On a recent claim approved by the Government Employees Health Association, they sent a cover letter which stated: “Our records indicate that the member is a federal retired employee, and the patient is 65 (my spouse) or older and does not have Medicare Part B.  Therefore under the change in Federal Law (5 U.S.C. 8904(B)) we are required to allow no more than the Medicare fee schedule amount for services rendered 1/1/95 and thereafter.  The change in Federal Law makes the provider Medicare participation agreement binding.”

The provider did have a Medicare participation agreement, so GEHA reimbursed at the Medicare rate.

If the provider did not have a Medicare participation agreement, would this require GEHA to reimburse at the GEHA rate according to the FEHB contract?

I pay for FEHB/GEHA coverage, so why does a Medicare rate schedule apply when I do not have Part B?

A. If you do not have Medicare Part A, Part B or both, the law requires that your FEHB plan must base its payments on the equivalent Medicare amount set by Medicare’s rules for what Medicare would pay, not on the actual charge. For more information, pull out your plan brochure and look at the section titled, “When you are age 65 or over and do not have Medicare.”

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Adding vision coverage

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Q. I changed from GEHA high deductible to Blue Cross/Blue Shield Standard Family and would like to add one of the vision plans. When I called BEST, they told me this could only be done during open season. I thought this was like an addition to the Federal Employees Health Benefits plan. I realize these are stand-alone plans, and I haven’t had a life qualifying event. I just want to get a vision plan for the first time. Have I missed the boat until the next open season?

A. Yes, you’ve missed the boat. Unless you have a life qualifying event or are a newly hired employee, enrollment is only possible during the annual open season.

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Should I buy Medicare Part B?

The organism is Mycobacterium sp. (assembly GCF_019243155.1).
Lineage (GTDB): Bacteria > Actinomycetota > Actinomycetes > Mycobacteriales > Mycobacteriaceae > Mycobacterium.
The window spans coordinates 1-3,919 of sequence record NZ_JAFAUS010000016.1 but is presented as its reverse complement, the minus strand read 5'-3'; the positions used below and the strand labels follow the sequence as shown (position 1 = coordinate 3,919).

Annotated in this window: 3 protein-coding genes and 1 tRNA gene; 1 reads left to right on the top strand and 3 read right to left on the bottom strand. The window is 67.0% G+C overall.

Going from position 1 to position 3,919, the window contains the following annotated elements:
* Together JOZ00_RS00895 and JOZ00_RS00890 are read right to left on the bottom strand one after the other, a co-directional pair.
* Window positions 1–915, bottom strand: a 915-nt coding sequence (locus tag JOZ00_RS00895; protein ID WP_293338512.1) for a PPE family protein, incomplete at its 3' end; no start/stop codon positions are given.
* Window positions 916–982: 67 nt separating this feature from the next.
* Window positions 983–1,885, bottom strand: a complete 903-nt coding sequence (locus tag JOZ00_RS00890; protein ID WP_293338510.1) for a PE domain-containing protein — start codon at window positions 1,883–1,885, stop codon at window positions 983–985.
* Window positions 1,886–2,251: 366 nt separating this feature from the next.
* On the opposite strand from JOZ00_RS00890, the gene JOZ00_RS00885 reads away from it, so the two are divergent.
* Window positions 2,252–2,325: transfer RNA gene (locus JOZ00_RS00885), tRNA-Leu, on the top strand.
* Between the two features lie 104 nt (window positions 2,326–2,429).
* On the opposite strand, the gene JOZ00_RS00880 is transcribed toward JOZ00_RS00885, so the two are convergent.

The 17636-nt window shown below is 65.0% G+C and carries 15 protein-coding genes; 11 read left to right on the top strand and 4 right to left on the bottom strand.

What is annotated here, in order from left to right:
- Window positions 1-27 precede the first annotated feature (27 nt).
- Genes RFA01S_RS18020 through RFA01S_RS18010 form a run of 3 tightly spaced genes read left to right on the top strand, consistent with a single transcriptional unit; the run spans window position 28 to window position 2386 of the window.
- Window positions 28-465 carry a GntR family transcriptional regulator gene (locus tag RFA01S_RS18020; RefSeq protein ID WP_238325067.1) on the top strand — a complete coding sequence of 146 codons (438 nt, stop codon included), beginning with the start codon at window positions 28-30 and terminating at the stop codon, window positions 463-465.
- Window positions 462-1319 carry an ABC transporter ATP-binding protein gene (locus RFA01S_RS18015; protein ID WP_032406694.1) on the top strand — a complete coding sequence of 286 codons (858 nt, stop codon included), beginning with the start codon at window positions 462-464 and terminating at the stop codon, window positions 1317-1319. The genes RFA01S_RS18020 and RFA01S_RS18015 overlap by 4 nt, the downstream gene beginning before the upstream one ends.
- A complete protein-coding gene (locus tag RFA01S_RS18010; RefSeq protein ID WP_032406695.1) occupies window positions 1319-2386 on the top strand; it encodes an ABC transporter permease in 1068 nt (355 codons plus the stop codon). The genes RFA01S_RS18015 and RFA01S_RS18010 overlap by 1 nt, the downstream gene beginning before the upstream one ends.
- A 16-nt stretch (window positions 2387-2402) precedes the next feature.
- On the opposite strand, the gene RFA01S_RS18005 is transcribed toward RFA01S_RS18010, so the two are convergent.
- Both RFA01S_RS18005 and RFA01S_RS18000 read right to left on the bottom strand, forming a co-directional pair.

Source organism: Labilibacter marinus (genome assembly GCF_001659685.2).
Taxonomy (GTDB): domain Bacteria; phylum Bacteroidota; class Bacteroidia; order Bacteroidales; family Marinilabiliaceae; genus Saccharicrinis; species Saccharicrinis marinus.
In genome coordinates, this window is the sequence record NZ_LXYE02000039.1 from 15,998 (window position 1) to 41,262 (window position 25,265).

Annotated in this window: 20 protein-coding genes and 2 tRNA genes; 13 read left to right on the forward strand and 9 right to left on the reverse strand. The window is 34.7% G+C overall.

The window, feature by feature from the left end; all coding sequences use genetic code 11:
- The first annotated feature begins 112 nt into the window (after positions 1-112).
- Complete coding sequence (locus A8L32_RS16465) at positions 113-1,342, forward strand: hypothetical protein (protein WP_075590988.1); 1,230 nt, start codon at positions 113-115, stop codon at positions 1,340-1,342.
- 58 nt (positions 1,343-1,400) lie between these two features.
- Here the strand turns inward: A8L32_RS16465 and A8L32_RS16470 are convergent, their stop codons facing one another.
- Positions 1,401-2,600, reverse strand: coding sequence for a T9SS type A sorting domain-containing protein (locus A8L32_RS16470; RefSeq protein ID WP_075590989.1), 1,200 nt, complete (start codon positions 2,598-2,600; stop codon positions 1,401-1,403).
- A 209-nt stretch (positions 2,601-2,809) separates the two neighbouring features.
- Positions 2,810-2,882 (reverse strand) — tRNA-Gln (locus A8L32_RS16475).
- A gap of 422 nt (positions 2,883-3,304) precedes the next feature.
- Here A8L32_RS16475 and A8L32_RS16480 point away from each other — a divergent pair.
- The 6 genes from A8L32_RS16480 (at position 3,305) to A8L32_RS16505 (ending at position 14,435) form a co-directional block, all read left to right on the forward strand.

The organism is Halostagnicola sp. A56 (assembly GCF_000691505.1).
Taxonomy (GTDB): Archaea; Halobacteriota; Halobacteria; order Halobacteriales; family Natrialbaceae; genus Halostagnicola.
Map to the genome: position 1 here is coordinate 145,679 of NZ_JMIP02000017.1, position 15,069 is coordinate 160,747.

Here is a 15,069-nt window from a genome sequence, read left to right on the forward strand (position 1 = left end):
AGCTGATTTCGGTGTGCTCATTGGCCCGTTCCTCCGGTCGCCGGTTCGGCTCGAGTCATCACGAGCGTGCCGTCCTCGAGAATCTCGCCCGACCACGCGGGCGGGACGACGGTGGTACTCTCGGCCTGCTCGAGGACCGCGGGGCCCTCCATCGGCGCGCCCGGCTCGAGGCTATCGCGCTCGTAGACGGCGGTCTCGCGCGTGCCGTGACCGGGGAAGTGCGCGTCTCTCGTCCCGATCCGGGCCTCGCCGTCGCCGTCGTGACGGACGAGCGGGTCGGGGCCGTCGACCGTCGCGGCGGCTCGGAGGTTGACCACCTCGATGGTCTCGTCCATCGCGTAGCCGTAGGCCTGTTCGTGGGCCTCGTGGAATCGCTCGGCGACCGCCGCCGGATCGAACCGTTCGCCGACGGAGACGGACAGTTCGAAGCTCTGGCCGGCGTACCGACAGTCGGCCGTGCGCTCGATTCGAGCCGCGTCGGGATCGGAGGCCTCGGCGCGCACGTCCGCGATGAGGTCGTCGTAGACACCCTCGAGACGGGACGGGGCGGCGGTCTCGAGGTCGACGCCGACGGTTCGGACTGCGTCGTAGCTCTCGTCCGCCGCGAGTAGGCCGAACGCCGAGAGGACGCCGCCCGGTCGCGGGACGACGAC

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Q: I am a retired federal employee, almost 65 years old, and I have to decide whether to sign up for Medicare Part B. Whether I sign up or not, I will continue with the Federal Employees Health Benefits Plan (currently Government Employees Health Association, which has a maximum annual $5,000 out-of-pocket expense). The Part B decision seems to be one of costs versus benefits. I would pay about $1,400 per year for Part B and would save/eliminate most of my out-of-pocket expenses. I rarely spend more than about $1,000 a year in out-of-pocket expenses.
It’s almost impossible to predict how the future will go on costs for Medicare and the FEHPB or on required future services. But based on my analyses, it appears that it would be easier to select an FEHPB plan that has a low annual out-of-pocket expense, some of which are not significantly different than the cost of carrying GEHA. So, I am not seeing a lot of benefit for federal employees to sign up for Part B. Are there any statistics regarding how many otherwise-Medicare-eligible federal employees decide against signing up for Part B?

A: As far as I know, there aren’t any such statistics. Nor would knowing them be of any value in determining whether you should sign up for Medicare Part B coverage. Decisions like this are personal ones, based on what we know about our health, what we anticipate, and what we fear.